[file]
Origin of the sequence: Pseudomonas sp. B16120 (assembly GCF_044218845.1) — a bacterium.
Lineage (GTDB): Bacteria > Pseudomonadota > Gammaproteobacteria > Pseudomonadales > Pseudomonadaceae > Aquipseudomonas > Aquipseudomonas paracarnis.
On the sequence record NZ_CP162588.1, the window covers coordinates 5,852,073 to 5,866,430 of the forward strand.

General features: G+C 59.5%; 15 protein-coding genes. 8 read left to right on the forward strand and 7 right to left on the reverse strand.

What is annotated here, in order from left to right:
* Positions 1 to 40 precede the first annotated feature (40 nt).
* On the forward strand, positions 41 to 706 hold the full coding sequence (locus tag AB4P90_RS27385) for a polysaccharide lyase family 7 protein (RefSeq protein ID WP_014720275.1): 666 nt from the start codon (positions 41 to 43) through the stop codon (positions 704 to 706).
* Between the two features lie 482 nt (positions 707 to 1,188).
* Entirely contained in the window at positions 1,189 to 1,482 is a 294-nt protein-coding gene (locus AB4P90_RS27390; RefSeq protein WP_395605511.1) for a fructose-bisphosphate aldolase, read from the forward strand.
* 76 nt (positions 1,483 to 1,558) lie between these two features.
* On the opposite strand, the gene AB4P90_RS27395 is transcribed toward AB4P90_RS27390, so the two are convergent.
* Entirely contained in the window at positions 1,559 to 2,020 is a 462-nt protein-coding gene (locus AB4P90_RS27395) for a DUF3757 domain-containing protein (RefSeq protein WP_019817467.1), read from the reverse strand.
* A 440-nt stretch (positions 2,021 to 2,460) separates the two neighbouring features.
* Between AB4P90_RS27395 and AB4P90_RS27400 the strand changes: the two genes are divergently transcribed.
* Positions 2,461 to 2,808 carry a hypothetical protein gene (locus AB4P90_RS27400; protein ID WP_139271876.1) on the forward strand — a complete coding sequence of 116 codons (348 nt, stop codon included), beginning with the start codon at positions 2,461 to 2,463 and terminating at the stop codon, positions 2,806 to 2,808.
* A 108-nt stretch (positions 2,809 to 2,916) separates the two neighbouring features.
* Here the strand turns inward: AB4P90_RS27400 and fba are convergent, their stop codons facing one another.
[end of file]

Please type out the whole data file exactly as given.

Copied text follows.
Origin of the sequence: Pseudomonas sp. B16120 (assembly GCF_044218845.1) — a bacterium.
Lineage (GTDB): Bacteria > Pseudomonadota > Gammaproteobacteria > Pseudomonadales > Pseudomonadaceae > Aquipseudomonas > Aquipseudomonas paracarnis.
On the sequence record NZ_CP162588.1, the window covers coordinates 5,852,073 to 5,866,430 of the forward strand.

General features: G+C 59.5%; 15 protein-coding genes. 8 read left to right on the forward strand and 7 right to left on the reverse strand.

What is annotated here, in order from left to right:
* Positions 1 to 40 precede the first annotated feature (40 nt).
* On the forward strand, positions 41 to 706 hold the full coding sequence (locus tag AB4P90_RS27385) for a polysaccharide lyase family 7 protein (RefSeq protein ID WP_014720275.1): 666 nt from the start codon (positions 41 to 43) through the stop codon (positions 704 to 706).
* Between the two features lie 482 nt (positions 707 to 1,188).
* Entirely contained in the window at positions 1,189 to 1,482 is a 294-nt protein-coding gene (locus AB4P90_RS27390; RefSeq protein WP_395605511.1) for a fructose-bisphosphate aldolase, read from the forward strand.
* 76 nt (positions 1,483 to 1,558) lie between these two features.
* On the opposite strand, the gene AB4P90_RS27395 is transcribed toward AB4P90_RS27390, so the two are convergent.
* Entirely contained in the window at positions 1,559 to 2,020 is a 462-nt protein-coding gene (locus AB4P90_RS27395) for a DUF3757 domain-containing protein (RefSeq protein WP_019817467.1), read from the reverse strand.
* A 440-nt stretch (positions 2,021 to 2,460) separates the two neighbouring features.
* Between AB4P90_RS27395 and AB4P90_RS27400 the strand changes: the two genes are divergently transcribed.
* Positions 2,461 to 2,808 carry a hypothetical protein gene (locus AB4P90_RS27400; protein ID WP_139271876.1) on the forward strand — a complete coding sequence of 116 codons (348 nt, stop codon included), beginning with the start codon at positions 2,461 to 2,463 and terminating at the stop codon, positions 2,806 to 2,808.
* A 108-nt stretch (positions 2,809 to 2,916) separates the two neighbouring features.
* Here the strand turns inward: AB4P90_RS27400 and fba are convergent, their stop codons facing one another.